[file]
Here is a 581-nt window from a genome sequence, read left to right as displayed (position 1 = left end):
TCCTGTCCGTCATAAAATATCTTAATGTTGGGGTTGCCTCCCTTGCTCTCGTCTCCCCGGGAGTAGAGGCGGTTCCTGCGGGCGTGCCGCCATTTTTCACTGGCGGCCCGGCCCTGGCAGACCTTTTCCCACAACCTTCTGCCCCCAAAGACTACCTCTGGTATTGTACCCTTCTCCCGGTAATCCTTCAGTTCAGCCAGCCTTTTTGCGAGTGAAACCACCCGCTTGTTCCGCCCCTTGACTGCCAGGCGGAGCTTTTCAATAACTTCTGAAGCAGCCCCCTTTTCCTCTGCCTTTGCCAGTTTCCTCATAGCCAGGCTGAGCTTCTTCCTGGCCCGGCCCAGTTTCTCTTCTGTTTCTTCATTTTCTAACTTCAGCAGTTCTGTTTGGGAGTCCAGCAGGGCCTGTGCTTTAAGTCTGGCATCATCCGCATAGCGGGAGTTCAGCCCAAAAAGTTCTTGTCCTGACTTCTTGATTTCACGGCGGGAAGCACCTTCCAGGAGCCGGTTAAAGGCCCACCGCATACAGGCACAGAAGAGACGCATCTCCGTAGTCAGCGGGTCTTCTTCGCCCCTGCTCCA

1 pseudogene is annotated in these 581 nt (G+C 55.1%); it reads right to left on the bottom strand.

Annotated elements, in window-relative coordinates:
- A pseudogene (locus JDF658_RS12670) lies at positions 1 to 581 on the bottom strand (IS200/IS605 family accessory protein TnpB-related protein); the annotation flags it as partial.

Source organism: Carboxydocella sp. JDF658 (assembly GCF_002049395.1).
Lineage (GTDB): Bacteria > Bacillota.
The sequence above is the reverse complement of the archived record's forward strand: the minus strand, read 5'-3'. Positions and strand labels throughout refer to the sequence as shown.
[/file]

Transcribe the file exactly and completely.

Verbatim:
Here is a 581-nt window from a genome sequence, read left to right as displayed (position 1 = left end):
TCCTGTCCGTCATAAAATATCTTAATGTTGGGGTTGCCTCCCTTGCTCTCGTCTCCCCGGGAGTAGAGGCGGTTCCTGCGGGCGTGCCGCCATTTTTCACTGGCGGCCCGGCCCTGGCAGACCTTTTCCCACAACCTTCTGCCCCCAAAGACTACCTCTGGTATTGTACCCTTCTCCCGGTAATCCTTCAGTTCAGCCAGCCTTTTTGCGAGTGAAACCACCCGCTTGTTCCGCCCCTTGACTGCCAGGCGGAGCTTTTCAATAACTTCTGAAGCAGCCCCCTTTTCCTCTGCCTTTGCCAGTTTCCTCATAGCCAGGCTGAGCTTCTTCCTGGCCCGGCCCAGTTTCTCTTCTGTTTCTTCATTTTCTAACTTCAGCAGTTCTGTTTGGGAGTCCAGCAGGGCCTGTGCTTTAAGTCTGGCATCATCCGCATAGCGGGAGTTCAGCCCAAAAAGTTCTTGTCCTGACTTCTTGATTTCACGGCGGGAAGCACCTTCCAGGAGCCGGTTAAAGGCCCACCGCATACAGGCACAGAAGAGACGCATCTCCGTAGTCAGCGGGTCTTCTTCGCCCCTGCTCCA

1 pseudogene is annotated in these 581 nt (G+C 55.1%); it reads right to left on the bottom strand.

Annotated elements, in window-relative coordinates:
- A pseudogene (locus JDF658_RS12670) lies at positions 1 to 581 on the bottom strand (IS200/IS605 family accessory protein TnpB-related protein); the annotation flags it as partial.

Source organism: Carboxydocella sp. JDF658 (assembly GCF_002049395.1).
Lineage (GTDB): Bacteria > Bacillota.
The sequence above is the reverse complement of the archived record's forward strand: the minus strand, read 5'-3'. Positions and strand labels throughout refer to the sequence as shown.